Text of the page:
Being a Knower Rather than a Believer
“Ye say, ye believe in Zarathustra? But of what account is Zarathustra! Ye are my believers: but of what account are all believers! Ye had not yet sought yourselves: then did ye find me. So do all believers; therefore all belief is of so little account. Now do I bid you lose me and find yourselves…”
~ The character of Zarathustra in Thus Spake Zarathustra,
Currently about 300,000 persons die each day, the vast majority having built their lives on beliefs which never were personally verified. Some believed in reincarnation; others believed in life eternal in heaven or hell. Still others believed that death brings extinction. Hundreds of millions believe in the teachings of Christ, Buddha, Lao Tze, Krishna, Muhammad, Zoroaster, etc….
Most believers take to their graves beliefs which simply resulted from the accidents of their births. They took on the beliefs taught them by the families and societies into which they were born. Were you born to Hindu parents? Then most likely, you were taught to believe in Krishna. If you had left the womb in Saudi Arabia, then most likely you would have been raised a Muslim. But is an accident of birth a rationale upon which to develop an authentic life?
Some persons will think not. They will question their beliefs. They will explore different belief systems, and weigh different knowledge claims against the evidence of their own personal experience. Then they will consciously choose whether to believe and, if so, what to believe. I value the authenticity of personally determining one’s beliefs. Yet still such persons are only believers.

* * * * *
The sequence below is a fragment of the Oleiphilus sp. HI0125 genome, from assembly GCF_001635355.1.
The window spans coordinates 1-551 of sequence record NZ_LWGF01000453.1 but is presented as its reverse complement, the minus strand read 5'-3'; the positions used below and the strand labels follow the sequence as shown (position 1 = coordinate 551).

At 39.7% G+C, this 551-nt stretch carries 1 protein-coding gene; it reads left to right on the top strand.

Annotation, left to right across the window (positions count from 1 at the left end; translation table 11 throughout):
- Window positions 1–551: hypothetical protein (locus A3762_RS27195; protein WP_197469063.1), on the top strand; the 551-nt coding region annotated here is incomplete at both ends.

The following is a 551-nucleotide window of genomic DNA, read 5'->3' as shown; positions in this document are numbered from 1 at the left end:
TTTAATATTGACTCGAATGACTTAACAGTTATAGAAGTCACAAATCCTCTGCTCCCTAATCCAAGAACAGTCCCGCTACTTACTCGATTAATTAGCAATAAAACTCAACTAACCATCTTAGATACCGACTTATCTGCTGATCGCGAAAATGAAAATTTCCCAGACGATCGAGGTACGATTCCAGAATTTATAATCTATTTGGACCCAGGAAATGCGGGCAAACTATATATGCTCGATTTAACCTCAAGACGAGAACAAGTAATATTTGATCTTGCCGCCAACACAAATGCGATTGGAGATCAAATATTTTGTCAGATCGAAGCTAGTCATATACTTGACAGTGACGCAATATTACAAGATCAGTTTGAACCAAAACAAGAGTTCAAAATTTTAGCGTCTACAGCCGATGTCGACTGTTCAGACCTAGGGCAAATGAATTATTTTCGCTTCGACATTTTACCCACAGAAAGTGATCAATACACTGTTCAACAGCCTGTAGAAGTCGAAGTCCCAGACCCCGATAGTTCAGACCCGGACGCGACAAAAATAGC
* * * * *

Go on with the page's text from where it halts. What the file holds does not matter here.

Neither am I concerned about what we believe, nor am I concerned that we believe, rather I am concerned that we may be content only to believe. A belief is nothing more than a string of words asserted to be true. The words themselves are not the truth, just as the finger pointing at the moon is not the moon.
Our lives are suspended amid a Mystery that we are seemingly incapable of entirely comprehending. Genuine teachers of the past and present claim to have glimpsed more deeply into the nature of that Mystery. They have expressed their experience in symbols called words – words conditioned by their language, personal history, culture, and era. The idiosyncratic collection of vowels and consonants are not the “truth”; the living experience they attempt to represent is.
Knowing that beliefs and teachings are simply symbols presumably pointing the seeker to an experience of the Mystery, it seems folly to be content only with simply founding a life on symbols rather than upon the experience they represent. Contemplative traditions throughout the world affirm that it is possible, here and now, to personally experience the deeper aspects of the Mystery.
Such teachings are not given to gather believers, but to foster Knowers. Will you become one?
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